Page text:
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Do you need to use the back brake when taking off?

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At first I thought it was maybe me just because I hadn't had a bike for 25 years, I got used to it, learned how to control it but I know it wasn't right simply by the fact that my 2022 behaves exactly as it should so I have direct comparison between a good one and a bad one.
I still loved the 2021 but I love the 2022 even more :)
Understood. I should add that I still cover the back brake just in case!! I should add also that I value your input to the site so please don't think I was having a 'pop' for the sake of it my brother. After re reading my post it seems I'm having a go at those with genuine throttle problems as if I'm the expert. Sorry it it came across that way. I'm just grateful that my bike doesn't do it.
I'll get me coat. 馃槵
 

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Well,
I didn't even read all the responses but, maybe I'm misunderstanding the question. Why in the world would I need to use a brake to take off from a standing start? I have TWO DCT machines. One is an '18 Honda Africa Twin Adventure Sports DCT and the other is an '18 Honda Goldwing Tour DCT Airbag. And neither one requires any form of brake application when I get ready to throttle away from any form of a stop.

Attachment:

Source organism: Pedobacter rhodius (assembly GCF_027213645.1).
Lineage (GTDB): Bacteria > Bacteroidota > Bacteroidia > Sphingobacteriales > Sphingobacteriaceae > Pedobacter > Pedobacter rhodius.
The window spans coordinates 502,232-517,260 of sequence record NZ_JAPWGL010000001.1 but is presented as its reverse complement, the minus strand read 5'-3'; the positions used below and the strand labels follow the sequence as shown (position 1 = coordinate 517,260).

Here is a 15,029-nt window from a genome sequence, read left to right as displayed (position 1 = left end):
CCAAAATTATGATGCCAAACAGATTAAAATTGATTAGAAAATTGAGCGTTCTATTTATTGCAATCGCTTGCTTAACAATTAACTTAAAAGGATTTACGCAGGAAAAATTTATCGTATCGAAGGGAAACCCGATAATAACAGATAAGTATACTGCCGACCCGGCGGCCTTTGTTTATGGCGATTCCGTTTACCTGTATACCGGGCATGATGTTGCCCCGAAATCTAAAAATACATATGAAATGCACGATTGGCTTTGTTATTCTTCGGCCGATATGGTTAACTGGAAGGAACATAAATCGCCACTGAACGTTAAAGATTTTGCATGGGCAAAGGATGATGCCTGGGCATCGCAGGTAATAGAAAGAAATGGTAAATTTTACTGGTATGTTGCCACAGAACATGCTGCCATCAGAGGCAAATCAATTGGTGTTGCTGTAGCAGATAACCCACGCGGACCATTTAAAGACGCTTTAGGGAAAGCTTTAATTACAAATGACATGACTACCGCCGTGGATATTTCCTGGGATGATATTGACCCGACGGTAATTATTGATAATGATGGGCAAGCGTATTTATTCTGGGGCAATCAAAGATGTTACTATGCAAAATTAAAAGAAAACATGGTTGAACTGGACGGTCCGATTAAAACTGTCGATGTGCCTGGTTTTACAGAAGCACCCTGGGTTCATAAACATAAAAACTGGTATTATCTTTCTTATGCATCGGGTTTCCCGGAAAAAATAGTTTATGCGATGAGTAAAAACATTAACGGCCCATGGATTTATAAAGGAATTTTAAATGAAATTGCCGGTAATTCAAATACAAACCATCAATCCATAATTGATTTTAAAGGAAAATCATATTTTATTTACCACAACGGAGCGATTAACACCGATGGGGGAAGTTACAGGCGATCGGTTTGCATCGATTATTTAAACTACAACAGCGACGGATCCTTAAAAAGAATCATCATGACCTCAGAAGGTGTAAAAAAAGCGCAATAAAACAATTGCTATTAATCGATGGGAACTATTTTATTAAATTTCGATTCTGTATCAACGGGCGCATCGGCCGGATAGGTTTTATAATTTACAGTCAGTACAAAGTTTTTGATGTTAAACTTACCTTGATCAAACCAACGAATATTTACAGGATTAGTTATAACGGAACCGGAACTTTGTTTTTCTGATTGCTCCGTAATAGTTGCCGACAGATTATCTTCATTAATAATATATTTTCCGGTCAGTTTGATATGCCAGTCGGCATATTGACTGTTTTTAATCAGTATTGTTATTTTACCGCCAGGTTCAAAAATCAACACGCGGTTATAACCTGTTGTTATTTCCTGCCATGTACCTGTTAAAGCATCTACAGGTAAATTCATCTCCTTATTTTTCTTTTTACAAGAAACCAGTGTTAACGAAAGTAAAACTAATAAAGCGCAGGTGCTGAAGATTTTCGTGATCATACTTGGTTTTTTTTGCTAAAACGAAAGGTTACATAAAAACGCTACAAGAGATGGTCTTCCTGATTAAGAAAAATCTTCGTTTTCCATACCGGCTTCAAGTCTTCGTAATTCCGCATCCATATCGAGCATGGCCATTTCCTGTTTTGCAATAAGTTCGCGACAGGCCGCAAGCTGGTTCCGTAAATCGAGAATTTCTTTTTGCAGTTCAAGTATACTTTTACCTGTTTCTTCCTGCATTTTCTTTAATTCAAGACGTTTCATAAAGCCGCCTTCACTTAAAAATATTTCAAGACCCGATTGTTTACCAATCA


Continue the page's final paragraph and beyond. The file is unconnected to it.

I'm pushing 69 and I grew up watching folks using a left foot on the brake pedal of an automatic car even when accelerating from a stop sign or light. I have never, EVER understood that principle. When I'm at a stop light or stop sign, and it's my turn to go, I simply go, period. And that includes taking off either uphill or downhill. I have total control of my throttle and can easily accelerate or, I can hit it hard, depending on what the situation is. Again, maybe I just don't understand what's being asked.
Scott
 

Premium Member
2022 CRF1100 ATAS ES DCT
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2,005 Posts
Discussion Starter · #23 ·
... Again, maybe I just don't understand what's being asked.
Scott